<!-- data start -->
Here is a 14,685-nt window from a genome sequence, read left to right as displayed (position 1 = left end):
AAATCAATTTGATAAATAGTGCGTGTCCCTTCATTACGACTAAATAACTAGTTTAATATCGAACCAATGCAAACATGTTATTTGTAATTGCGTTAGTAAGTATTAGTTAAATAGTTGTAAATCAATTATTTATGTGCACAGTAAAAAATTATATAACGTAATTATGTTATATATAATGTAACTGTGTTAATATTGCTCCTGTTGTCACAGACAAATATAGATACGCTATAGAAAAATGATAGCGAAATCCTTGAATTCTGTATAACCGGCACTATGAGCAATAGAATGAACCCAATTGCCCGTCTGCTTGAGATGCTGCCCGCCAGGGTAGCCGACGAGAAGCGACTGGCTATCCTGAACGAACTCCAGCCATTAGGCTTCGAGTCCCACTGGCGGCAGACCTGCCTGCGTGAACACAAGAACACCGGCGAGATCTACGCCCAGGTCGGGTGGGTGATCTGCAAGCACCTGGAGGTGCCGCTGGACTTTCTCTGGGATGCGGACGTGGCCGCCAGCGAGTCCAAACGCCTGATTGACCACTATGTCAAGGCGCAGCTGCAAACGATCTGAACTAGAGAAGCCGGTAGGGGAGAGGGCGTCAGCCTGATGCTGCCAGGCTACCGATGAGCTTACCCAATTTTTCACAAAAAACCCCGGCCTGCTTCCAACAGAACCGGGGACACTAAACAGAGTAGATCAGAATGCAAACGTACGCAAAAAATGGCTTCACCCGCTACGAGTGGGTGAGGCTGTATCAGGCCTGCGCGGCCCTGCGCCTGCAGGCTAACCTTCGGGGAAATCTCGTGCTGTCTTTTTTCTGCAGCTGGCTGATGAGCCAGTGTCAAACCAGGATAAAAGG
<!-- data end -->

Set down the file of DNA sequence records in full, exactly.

Here is a 14,685-nt window from a genome sequence, read left to right as displayed (position 1 = left end):
AAATCAATTTGATAAATAGTGCGTGTCCCTTCATTACGACTAAATAACTAGTTTAATATCGAACCAATGCAAACATGTTATTTGTAATTGCGTTAGTAAGTATTAGTTAAATAGTTGTAAATCAATTATTTATGTGCACAGTAAAAAATTATATAACGTAATTATGTTATATATAATGTAACTGTGTTAATATTGCTCCTGTTGTCACAGACAAATATAGATACGCTATAGAAAAATGATAGCGAAATCCTTGAATTCTGTATAACCGGCACTATGAGCAATAGAATGAACCCAATTGCCCGTCTGCTTGAGATGCTGCCCGCCAGGGTAGCCGACGAGAAGCGACTGGCTATCCTGAACGAACTCCAGCCATTAGGCTTCGAGTCCCACTGGCGGCAGACCTGCCTGCGTGAACACAAGAACACCGGCGAGATCTACGCCCAGGTCGGGTGGGTGATCTGCAAGCACCTGGAGGTGCCGCTGGACTTTCTCTGGGATGCGGACGTGGCCGCCAGCGAGTCCAAACGCCTGATTGACCACTATGTCAAGGCGCAGCTGCAAACGATCTGAACTAGAGAAGCCGGTAGGGGAGAGGGCGTCAGCCTGATGCTGCCAGGCTACCGATGAGCTTACCCAATTTTTCACAAAAAACCCCGGCCTGCTTCCAACAGAACCGGGGACACTAAACAGAGTAGATCAGAATGCAAACGTACGCAAAAAATGGCTTCACCCGCTACGAGTGGGTGAGGCTGTATCAGGCCTGCGCGGCCCTGCGCCTGCAGGCTAACCTTCGGGGAAATCTCGTGCTGTCTTTTTTCTGCAGCTGGCTGATGAGCCAGTGTCAAACCAGGATAAAAGG